Factors Affecting Gold for May 23, 2014

May 23rd, 2014 by

confusedWhat Happened Yesterday?

Gold spiked on a huge increase in first-time jobless claims, but good news on manufacturing output helped the dollar, which hurt gold.

Platinum took off after news of another miner stabbed to death in South Africa by members of a rival union which is striking against platinum mining companies. This is the fifth miner killed for crossing the picket line in only the last two weeks.

Palladium prices also rose. The least-known of the precious metals is handily outperforming most assets, with a 16% year-to-date gain.

What’s Up For Tomorrow?

1) Jockeying for the Long Weekend

Markets in the U.S. will be closed Monday for Memorial Day weekend. With terrorist attacks in China, naval confrontations between China and Vietnam, open warfare in the eastern Ukraine ahead of elections on Sunday, AND anti-austerity parties gaining ground in the European Parliament elections winding up this weekend (phew!), no one is going to want to be in an exposed position.

What to Expect

Traders and speculators are going to hunker down for the three-day weekend, which should bring a bit of risk-off flavor to the markets.

Effect on Gold

Short-term traders are not going to want to be short on gold over the weekend, at least not without a good deal of hedging.

2) German GDP and Ifo Reports

Friday sees the release of the Ifo Business Sentiment report, as well as the GDP numbers for the first quarter. The Ifo report is used to gauge future business expectations. The GDP reading will greatly affect European stocks and the euro, since Germany is the engine that powers the EU.

What To Expect:

The market is expecting great things from Deutschland, with GDP estimates roughly double that of the fourth quarter of 2013- +0.8% quarter over quarter, and +2.3% year over year.

Effect On Gold:

Strong numbers here could help the euro. A strong euro = a weaker dollar, and a weaker dollar = higher gold prices.

3) U.S. New Home Sales

The markets have been riding the artificially-boosted housing market to new highs, thanks to Fed quantitative easing policy. New home sales have a larger ripple effect than existing home sales, due to more appliances and related things being purchased.

What To Expect

Analysts are expecting a big increase from March’s disappointing numbers, from 384,000 to 420,000.

Effect on Gold

Another miss here could dampen enthusiasm over the economy, especially with Thursday’s bad jobless numbers.

4) Breakdown in South African Strike Negotiations

Tomorrow is the last day of court-ordered mediation between platinum mining companies and the striking mineworkers’ union AMCU. It is also the four-month anniversary of the beginning of the longest mining strike in South African history. AMCU refuses to budge from demands that pay be more than doubled for most workers, with the rest getting large raises as well. The companies have maintained that these demands are impossible to meet in an industry where 40% of the mines are already losing money.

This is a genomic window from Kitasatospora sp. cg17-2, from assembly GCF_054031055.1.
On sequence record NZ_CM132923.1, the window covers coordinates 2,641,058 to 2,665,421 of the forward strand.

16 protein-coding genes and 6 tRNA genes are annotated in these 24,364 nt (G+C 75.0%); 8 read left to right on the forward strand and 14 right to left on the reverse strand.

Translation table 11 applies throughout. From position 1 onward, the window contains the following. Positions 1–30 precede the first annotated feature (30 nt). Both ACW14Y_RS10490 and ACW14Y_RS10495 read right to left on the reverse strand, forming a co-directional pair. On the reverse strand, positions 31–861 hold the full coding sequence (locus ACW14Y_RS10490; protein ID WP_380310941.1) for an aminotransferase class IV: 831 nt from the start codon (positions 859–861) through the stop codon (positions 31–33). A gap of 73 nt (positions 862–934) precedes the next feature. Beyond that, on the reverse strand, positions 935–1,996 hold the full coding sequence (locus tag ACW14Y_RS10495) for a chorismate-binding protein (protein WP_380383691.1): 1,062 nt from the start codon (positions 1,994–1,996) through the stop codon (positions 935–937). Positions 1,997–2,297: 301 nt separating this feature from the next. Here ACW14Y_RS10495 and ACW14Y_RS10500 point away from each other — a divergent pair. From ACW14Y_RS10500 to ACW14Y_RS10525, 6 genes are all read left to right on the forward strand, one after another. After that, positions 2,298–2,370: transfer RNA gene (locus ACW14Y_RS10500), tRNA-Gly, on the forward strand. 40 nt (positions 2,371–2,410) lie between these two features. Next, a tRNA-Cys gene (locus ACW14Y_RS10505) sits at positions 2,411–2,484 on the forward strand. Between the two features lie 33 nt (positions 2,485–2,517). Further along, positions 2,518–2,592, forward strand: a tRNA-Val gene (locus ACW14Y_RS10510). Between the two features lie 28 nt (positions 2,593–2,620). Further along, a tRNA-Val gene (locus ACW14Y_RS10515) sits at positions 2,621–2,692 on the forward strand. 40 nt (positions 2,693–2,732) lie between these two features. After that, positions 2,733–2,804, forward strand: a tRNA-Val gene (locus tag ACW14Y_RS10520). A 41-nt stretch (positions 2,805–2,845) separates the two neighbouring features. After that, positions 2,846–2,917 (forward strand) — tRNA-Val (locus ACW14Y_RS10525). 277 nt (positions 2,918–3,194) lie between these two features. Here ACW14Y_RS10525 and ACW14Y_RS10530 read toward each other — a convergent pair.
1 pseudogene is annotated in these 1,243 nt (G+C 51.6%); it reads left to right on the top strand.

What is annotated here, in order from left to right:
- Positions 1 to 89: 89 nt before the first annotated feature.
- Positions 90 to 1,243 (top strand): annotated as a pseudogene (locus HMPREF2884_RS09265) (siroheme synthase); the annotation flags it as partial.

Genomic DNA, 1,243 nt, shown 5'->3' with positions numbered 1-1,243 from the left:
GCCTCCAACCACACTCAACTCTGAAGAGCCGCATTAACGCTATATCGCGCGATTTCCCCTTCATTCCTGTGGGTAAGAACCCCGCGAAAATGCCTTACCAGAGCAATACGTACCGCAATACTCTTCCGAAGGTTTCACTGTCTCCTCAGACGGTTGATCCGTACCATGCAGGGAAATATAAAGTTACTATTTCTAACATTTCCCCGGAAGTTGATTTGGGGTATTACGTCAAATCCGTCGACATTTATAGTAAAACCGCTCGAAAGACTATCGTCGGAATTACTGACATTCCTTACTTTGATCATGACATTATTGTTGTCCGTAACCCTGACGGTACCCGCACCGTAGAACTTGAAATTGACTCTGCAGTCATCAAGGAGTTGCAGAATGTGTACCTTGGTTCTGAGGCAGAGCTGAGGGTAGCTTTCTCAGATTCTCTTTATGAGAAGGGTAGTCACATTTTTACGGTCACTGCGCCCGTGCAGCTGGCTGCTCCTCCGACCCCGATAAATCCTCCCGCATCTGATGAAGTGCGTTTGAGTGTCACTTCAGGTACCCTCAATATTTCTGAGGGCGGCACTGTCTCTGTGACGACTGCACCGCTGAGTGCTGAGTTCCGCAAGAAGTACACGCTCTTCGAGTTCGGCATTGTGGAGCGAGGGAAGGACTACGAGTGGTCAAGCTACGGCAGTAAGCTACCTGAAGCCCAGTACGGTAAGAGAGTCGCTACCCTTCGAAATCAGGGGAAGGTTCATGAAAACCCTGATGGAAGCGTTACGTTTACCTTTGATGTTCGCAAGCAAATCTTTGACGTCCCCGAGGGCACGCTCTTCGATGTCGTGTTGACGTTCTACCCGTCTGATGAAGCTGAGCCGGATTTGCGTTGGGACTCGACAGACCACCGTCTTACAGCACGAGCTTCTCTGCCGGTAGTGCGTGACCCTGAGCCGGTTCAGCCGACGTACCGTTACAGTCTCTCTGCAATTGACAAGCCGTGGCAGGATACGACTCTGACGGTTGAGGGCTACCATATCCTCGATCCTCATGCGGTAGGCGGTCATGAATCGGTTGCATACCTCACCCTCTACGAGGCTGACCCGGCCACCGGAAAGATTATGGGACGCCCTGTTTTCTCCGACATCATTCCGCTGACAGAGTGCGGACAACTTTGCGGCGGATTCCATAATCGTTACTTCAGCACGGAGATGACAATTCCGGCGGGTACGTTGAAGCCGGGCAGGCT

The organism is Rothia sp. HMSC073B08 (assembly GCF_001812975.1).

What to Expect

More bloodshed is expected, as starving miners brave the picket lines to return to work. The miners have not been paid at all for three months, and on the average have ten dependents.

Effect on Gold

40% of the world’s platinum production, and good portion of palladium production, have been halted for four months. A new palladium ETF in South Africa has been seeing massive buying, and is sucking up a large portion of locally available metal. The markets have finally woken up to the crisis, and both platinum and palladium have seen healthy increases.

There is only so long that “certain parties” can keep the gold (and silver) price down with so much pressure from the PGMs.

5) Chinese Response to Muslim Terrorist Attacks

Thirty-one people were killed in the latest terror attack in China’s northwest province of XinJiang. The Uyghur minority of the desolate region are fighting for independence from Beijing.

What to Expect

The Communist government has already threatened fierce reprisals for past terror attacks. There is no way that the Chinese will willingly lose such an oil- and mineral-rich area that borders both India and Russia. Xinjiang also borders Afghanistan and Pakistan, giving separatists easy access to Taliban and mujaheddin resources.

Effect on Gold

Xinjiang is a gold producing region, as well as a source of natural gas and coal. Escalating violence in the area could lead to an increase in domestic gold demand in China, which already consumes far more than it can produce. There is also the save haven effect to watch for, if political or economic stability seems threatened, and other minorities decide to take advantage of the Army’s distraction in XinJiang.